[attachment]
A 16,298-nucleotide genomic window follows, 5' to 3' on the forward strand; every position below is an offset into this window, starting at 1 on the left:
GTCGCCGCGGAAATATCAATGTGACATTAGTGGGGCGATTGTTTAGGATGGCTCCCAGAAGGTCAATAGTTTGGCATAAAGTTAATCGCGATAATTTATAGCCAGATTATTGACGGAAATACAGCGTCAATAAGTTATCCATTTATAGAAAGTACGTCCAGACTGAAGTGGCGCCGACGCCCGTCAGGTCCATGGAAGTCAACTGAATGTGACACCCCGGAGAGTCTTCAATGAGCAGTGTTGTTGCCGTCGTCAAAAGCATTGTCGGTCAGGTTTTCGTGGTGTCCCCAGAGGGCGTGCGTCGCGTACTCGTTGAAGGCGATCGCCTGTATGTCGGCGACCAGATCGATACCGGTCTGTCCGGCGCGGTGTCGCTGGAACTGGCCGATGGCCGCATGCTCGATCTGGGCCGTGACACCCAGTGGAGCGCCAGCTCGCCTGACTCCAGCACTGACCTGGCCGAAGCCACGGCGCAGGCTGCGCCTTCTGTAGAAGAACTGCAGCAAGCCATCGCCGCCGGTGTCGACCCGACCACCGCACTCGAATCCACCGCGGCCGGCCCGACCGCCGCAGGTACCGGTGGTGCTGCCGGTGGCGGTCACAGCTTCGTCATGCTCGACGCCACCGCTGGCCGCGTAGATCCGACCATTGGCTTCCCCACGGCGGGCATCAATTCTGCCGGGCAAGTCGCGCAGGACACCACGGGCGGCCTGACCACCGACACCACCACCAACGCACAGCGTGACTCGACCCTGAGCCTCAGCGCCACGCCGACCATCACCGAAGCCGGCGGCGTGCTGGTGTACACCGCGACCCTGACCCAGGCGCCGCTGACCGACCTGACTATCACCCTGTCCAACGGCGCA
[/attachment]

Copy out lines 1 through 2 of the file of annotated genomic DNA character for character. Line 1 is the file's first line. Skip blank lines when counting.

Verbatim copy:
A 16,298-nucleotide genomic window follows, 5' to 3' on the forward strand; every position below is an offset into this window, starting at 1 on the left:
GTCGCCGCGGAAATATCAATGTGACATTAGTGGGGCGATTGTTTAGGATGGCTCCCAGAAGGTCAATAGTTTGGCATAAAGTTAATCGCGATAATTTATAGCCAGATTATTGACGGAAATACAGCGTCAATAAGTTATCCATTTATAGAAAGTACGTCCAGACTGAAGTGGCGCCGACGCCCGTCAGGTCCATGGAAGTCAACTGAATGTGACACCCCGGAGAGTCTTCAATGAGCAGTGTTGTTGCCGTCGTCAAAAGCATTGTCGGTCAGGTTTTCGTGGTGTCCCCAGAGGGCGTGCGTCGCGTACTCGTTGAAGGCGATCGCCTGTATGTCGGCGACCAGATCGATACCGGTCTGTCCGGCGCGGTGTCGCTGGAACTGGCCGATGGCCGCATGCTCGATCTGGGCCGTGACACCCAGTGGAGCGCCAGCTCGCCTGACTCCAGCACTGACCTGGCCGAAGCCACGGCGCAGGCTGCGCCTTCTGTAGAAGAACTGCAGCAAGCCATCGCCGCCGGTGTCGACCCGACCACCGCACTCGAATCCACCGCGGCCGGCCCGACCGCCGCAGGTACCGGTGGTGCTGCCGGTGGCGGTCACAGCTTCGTCATGCTCGACGCCACCGCTGGCCGCGTAGATCCGACCATTGGCTTCCCCACGGCGGGCATCAATTCTGCCGGGCAAGTCGCGCAGGACACCACGGGCGGCCTGACCACCGACACCACCACCAACGCACAGCGTGACTCGACCCTGAGCCTCAGCGCCACGCCGACCATCACCGAAGCCGGCGGCGTGCTGGTGTACACCGCGACCCTGACCCAGGCGCCGCTGACCGACCTGACTATCACCCTGTCCAACGGCGCA